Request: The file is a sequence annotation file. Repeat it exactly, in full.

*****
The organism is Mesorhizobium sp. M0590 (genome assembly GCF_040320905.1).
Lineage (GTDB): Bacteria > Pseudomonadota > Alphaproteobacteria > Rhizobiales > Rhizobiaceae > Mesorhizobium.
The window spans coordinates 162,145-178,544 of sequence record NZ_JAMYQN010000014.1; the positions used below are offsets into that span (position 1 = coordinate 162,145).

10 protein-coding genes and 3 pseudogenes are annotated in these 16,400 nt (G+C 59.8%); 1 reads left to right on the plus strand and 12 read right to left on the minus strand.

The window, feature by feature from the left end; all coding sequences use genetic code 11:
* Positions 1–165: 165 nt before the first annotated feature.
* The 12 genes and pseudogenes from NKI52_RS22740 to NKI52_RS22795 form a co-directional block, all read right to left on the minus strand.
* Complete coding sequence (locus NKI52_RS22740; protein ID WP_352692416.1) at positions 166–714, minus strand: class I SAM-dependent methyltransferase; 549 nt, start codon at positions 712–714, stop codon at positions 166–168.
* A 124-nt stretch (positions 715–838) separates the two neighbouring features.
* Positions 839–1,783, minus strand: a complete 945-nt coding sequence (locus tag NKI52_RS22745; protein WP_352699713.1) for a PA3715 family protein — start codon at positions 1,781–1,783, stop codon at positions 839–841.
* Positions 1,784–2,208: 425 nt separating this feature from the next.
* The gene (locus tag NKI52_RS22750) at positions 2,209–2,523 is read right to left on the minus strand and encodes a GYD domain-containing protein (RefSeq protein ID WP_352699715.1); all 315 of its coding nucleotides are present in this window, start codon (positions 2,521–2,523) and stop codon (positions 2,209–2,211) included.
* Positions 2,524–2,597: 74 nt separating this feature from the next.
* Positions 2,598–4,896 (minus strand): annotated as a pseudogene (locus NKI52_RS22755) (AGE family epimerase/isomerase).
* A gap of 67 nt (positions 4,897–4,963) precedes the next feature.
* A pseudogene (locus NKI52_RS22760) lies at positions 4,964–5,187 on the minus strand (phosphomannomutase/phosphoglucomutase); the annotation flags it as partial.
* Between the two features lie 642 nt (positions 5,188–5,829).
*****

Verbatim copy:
The organism is Mesorhizobium sp. M0590 (genome assembly GCF_040320905.1).
Lineage (GTDB): Bacteria > Pseudomonadota > Alphaproteobacteria > Rhizobiales > Rhizobiaceae > Mesorhizobium.
The window spans coordinates 162,145-178,544 of sequence record NZ_JAMYQN010000014.1; the positions used below are offsets into that span (position 1 = coordinate 162,145).

10 protein-coding genes and 3 pseudogenes are annotated in these 16,400 nt (G+C 59.8%); 1 reads left to right on the plus strand and 12 read right to left on the minus strand.

The window, feature by feature from the left end; all coding sequences use genetic code 11:
* Positions 1–165: 165 nt before the first annotated feature.
* The 12 genes and pseudogenes from NKI52_RS22740 to NKI52_RS22795 form a co-directional block, all read right to left on the minus strand.
* Complete coding sequence (locus NKI52_RS22740; protein ID WP_352692416.1) at positions 166–714, minus strand: class I SAM-dependent methyltransferase; 549 nt, start codon at positions 712–714, stop codon at positions 166–168.
* A 124-nt stretch (positions 715–838) separates the two neighbouring features.
* Positions 839–1,783, minus strand: a complete 945-nt coding sequence (locus tag NKI52_RS22745; protein WP_352699713.1) for a PA3715 family protein — start codon at positions 1,781–1,783, stop codon at positions 839–841.
* Positions 1,784–2,208: 425 nt separating this feature from the next.
* The gene (locus tag NKI52_RS22750) at positions 2,209–2,523 is read right to left on the minus strand and encodes a GYD domain-containing protein (RefSeq protein ID WP_352699715.1); all 315 of its coding nucleotides are present in this window, start codon (positions 2,521–2,523) and stop codon (positions 2,209–2,211) included.
* Positions 2,524–2,597: 74 nt separating this feature from the next.
* Positions 2,598–4,896 (minus strand): annotated as a pseudogene (locus NKI52_RS22755) (AGE family epimerase/isomerase).
* A gap of 67 nt (positions 4,897–4,963) precedes the next feature.
* A pseudogene (locus NKI52_RS22760) lies at positions 4,964–5,187 on the minus strand (phosphomannomutase/phosphoglucomutase); the annotation flags it as partial.
* Between the two features lie 642 nt (positions 5,188–5,829).